Cleaning is an important step in good store management, but will take on an additional dimension in 2020. Cleaning is usually associated with hygiene, reducing transfer of disease inoculum from one season to the next. It also has implications for chemical residues. A new, much lower, temporary Maximum Residue Level (tMRL) for CIPC is expected to be introduced next season following the chemical’s loss of approval. Cleaning your stores as soon as they are empty will therefore be critical to help avoid exceedances of this new level.
Minimising CIPC residue risk
Cleaning will be one of the key pillars of industry-wide efforts towards minimising CIPC residues and is likely to be one of the conditions imposed for any tMRL. This is part of a Europe-wide effort to maintain the tMRL at a level where industry will not be adversely affected.
Filling stores with hot CIPC fog and, in later years, using fans to recirculate it, will have ensured all surfaces in stores are covered with CIPC-contaminated dust. With some fabrics, like concrete, CIPC can even penetrate inches below the surface. Add a bit of condensation, dust and soil and deposits can become a firmly attached layer (Figure 1). Taking the following steps will help to effectively remove CIPC-contaminated dust and deposits:
- All surfaces need to be cleaned, from the top down*. Concentrate on contamination hotspots e.g. the tunnel in bulk stores and around the application port and air handling unit (where used) in box stores. Washing with water is not recommended.
- On exposed foam insulation, be gentle with a brush attachment on the vacuum. A chisel may be more useful on the floor of the main duct (Figure 2).
- Once cleaned, leave the store as open as possible, to allow air movement around the store.
- Boxes, and any equipment that can be moved, e.g. A-frames or half-rounds should be put outside to air and be exposed to UV radiation. Space boxes out so that exposure to light is maximised, while ensuring that they don’t cause a health and safety hazard.
- Keep a record of when and how you cleaned your store. This evidence will likely prove valuable in demonstrating that the industry is taking a proactive approach towards keeping residues down.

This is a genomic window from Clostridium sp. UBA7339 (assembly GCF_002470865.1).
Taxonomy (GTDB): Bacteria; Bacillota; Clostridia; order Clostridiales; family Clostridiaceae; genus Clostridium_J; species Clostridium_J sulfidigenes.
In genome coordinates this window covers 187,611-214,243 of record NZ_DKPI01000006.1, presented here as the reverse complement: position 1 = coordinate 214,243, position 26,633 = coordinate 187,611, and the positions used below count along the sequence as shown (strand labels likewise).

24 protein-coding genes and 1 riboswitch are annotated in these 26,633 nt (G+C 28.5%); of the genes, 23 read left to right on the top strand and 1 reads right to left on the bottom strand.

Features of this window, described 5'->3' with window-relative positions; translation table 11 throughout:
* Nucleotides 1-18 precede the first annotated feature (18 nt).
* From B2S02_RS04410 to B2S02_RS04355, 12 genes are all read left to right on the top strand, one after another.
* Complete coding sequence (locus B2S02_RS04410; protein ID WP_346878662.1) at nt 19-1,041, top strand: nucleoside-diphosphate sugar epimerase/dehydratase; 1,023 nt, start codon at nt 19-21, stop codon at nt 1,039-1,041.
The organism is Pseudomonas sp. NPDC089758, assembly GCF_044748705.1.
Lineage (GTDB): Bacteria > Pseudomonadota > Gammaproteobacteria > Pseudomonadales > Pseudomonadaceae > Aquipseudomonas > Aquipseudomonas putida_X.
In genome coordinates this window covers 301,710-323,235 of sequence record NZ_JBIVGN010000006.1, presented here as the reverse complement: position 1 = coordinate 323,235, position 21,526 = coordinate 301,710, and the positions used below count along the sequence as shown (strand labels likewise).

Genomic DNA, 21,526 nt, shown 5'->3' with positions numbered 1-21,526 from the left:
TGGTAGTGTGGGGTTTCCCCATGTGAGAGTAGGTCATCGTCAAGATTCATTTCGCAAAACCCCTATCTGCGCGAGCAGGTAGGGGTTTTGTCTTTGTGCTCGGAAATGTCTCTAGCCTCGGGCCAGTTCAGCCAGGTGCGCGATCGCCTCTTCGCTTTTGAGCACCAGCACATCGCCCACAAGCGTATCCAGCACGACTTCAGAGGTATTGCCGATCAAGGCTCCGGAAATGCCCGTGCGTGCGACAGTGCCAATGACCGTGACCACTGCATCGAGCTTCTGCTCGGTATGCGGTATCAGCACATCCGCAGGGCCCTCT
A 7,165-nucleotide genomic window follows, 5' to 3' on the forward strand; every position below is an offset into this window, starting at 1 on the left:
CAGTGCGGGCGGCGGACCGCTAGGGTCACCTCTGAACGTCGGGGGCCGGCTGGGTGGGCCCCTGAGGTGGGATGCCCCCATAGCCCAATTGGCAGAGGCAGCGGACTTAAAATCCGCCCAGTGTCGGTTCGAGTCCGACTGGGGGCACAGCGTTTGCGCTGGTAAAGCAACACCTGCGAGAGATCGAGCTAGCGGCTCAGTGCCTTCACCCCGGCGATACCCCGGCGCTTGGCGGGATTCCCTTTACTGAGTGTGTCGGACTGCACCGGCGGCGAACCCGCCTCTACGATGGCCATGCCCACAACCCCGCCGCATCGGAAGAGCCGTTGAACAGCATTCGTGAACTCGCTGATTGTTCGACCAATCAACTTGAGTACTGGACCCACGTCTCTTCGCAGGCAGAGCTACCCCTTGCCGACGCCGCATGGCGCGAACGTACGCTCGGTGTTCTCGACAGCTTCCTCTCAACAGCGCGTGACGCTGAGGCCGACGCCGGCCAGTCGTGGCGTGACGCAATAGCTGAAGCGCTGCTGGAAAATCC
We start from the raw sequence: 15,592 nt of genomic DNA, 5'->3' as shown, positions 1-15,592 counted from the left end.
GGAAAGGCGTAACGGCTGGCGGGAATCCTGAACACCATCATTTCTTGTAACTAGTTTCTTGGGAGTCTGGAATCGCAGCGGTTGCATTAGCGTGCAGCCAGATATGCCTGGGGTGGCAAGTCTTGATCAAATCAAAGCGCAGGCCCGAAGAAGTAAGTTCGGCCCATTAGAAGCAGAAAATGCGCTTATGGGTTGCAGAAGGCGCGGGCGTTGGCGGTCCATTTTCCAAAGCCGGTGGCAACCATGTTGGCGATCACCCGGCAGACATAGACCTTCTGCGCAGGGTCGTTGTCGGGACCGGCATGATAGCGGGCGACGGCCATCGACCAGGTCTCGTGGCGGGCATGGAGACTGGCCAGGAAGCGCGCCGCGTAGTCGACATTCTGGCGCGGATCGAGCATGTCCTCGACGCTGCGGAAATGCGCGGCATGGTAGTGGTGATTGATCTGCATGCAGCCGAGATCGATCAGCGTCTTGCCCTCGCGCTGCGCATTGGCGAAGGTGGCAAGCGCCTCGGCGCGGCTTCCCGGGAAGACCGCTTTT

*Treat deposits as you would any other plant protection product–wear appropriate PPE and dispose of waste appropriately.
Figure 1: Concrete floor of main duct before cleaning
Figure 2: Main duct after cleaning
Minimising disease risk
Ventilation and convection currents, caused by respiration heat from the crop, will circulate dust containing disease spores throughout the store. Cross-contamination of potato stocks is therefore inevitable. Major dust movement and dispersal also occurs when store activity, e.g. forklift truck movement, stirs up dust on the floor. The resultant dust cloud will settle on top of the crop, where the risk of condensation needed for spore germination is greatest.
Clearing dust and stray tubers from storage areas and ducts will normally remove the majority of residue or disease inoculum present. This is usually adequate for most ware crops.
- Use a vacuum for removing loose dust
- If wet rots have been a problem in previous seasons, pay attention to particularly affected areas of the store and boxes.
When should I use disinfectant to clean my store?
If total removal of viable disease spores is required, e.g. for high‑health crops, disinfectant can be used. This is particularly relevant in stores where bacterial soft rotting or damage-related fungal diseases such as dry rot have occurred. Most disinfectants will not work without prior cleaning and removal of dust and debris as they are readily deactivated by organic matter.
Make sure any disinfectant used on parts of the store that are in contact with crops are food-safe and acceptable to your intended market.
Soft rot in box store
Store hygiene checklist
✔ Remove all dust and debris as soon as store is empty, in preparation for following storage season
✔ Vacuum dust – don’t sweep as it just relocates most of the dust
✔ If required, disinfect only after cleaning